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why java has single rooted hierarchy?  RSS feed

 
ashley kumar
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Hi,

Why java has single rooted hierarchy?
What is the purpose and advantage of it?
Please explain me.

Thanks
 
Jan Groth
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what did you find out so far? how would / should a multi-rooted hierachy possibly look like? what are the benefits you see, what are the disadvantages?

sorry, your question is very specialized, at least the wording is, and the answer can be anything from a single sentence to a phd-thesis.

why dont't you give us some information about the motivation behind your question? why are you in doubt, with what are you comparing?

many greetings,
jan
 
Stefan Wagner
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Originally posted by ashley kumar:
Why java has single rooted hierarchy?


Has it?
int isn't derived from Object, nor Object from int.
Methods aren't objects.
Operators aren't.
 
marc weber
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See The singly rooted hierarchy section from Thinking in Java.
 
Guy Allard
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Just curious - can anyone list an example language with a milti-rooted heieracrchy?

I can only think of one (C++) with a root-less hierarchy. Anything else?

Guy
 
Tom Fulton
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Having worked with both C++ and Java, I can only give you my opinion of advantages/disadvantages, not the "reason" it was decided.

A single hierarchy for class types makes it possible to create generic containers. This is in contrast to C++'s type-specific containers, which are created using templates. Functionally, it means that the same code is used whether you have an ArrayList of Customers, or an ArrayList of Invoices. From a practical standpoint, this has two effects:

1. The developer has to be sure to maintain the homogeneity of the collection, and not allow unrelated objects into it. Until Java 1.5, this could only be determined at runtime, by catching a ClassCastException. In Java 1.5, a new collection strategy allowed the created of type-specific containers that could enforce the homogeneity at compile time, which meant that you couldn't put an object in a container of an inappropriate type. The fact that this would be caught at compile time was considered A Good Thing.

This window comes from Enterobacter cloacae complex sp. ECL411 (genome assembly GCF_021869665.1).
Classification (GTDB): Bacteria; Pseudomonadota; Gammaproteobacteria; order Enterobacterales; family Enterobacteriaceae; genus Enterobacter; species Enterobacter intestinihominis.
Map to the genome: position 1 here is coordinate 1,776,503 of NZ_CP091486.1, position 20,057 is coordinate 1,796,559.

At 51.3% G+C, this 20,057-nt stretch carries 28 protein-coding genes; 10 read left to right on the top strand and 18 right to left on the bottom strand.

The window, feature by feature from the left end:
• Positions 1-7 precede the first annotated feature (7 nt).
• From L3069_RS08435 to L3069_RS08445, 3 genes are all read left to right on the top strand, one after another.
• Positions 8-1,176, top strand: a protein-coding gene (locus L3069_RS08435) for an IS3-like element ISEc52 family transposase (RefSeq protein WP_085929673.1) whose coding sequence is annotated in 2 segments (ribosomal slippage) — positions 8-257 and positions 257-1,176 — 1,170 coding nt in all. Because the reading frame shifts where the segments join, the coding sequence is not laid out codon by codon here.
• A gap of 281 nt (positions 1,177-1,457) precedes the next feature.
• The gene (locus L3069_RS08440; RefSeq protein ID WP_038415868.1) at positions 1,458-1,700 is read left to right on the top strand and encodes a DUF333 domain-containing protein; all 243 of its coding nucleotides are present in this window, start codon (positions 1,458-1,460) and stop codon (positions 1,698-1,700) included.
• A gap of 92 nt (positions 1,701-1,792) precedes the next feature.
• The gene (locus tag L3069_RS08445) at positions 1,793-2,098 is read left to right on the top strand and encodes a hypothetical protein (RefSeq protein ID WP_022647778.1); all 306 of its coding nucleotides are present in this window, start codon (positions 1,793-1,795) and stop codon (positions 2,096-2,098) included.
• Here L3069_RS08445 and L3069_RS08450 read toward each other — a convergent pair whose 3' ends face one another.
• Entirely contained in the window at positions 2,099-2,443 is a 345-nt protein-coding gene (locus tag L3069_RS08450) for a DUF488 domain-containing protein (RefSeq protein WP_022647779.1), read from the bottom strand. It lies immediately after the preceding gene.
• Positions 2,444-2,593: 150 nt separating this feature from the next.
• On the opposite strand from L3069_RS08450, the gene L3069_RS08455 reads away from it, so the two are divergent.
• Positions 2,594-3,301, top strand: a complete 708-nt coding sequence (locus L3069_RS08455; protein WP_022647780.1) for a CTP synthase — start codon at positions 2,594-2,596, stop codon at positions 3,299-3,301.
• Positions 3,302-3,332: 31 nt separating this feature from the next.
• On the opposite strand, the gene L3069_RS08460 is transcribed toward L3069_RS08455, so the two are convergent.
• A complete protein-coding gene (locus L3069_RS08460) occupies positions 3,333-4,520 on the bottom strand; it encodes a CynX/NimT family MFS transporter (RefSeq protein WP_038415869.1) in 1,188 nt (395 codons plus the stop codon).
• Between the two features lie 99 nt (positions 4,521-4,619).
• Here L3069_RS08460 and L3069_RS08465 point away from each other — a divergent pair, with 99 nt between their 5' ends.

2. Unlike C++, Java pretty much requires you to downcast. When you put an object in a container (pre-1.5), its type "disappeared"...any method to retrieve the object returned an Object type, which would then need to be downcast. As a former C++ developer, I learned that downcasting was inappropriate for most things in an OO world...the object ought to be able to behave according to its type with me having to tell it its type. In effect, downcasting in C++ was almost always incorrect because proper design would result in a polymorphic strategy that eliminates the need for downcasting.

Another advantage of the single hierarchy is the built in support for things like threading, cloning, tests of equality, etc. With C++'s multiple inheritance feature, it would certainly be easy to graft on any of those features to an existing class, but in Java it it built in. C++ was not inherently multi-threaded, so there was no need to have support for that feature in all objects. Also, C++ does not have a polymorphic copy constructor, which means that it is difficult to copy a collection of different types. Java's containers (again, pre-1.5) were designed to hold objects of any type, so the feature enabling polymorphic cloning made sense (in my experience, the percentage of times I need a polymorphic copy method is extremely small).

One thing I think bigots (either Java or C++) fail to appreciate is that either language can gracefully solve most programming problems faced in a typical development environment. The design of each language makes the strategy differ from one language to another. I might have to jump through a few more hoops to do something in one language that is more graceful in another one, but each one has its strength and weaknesses anyway.
 
ashley kumar
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Thanks everyone for sharing your thoughts and comments
 
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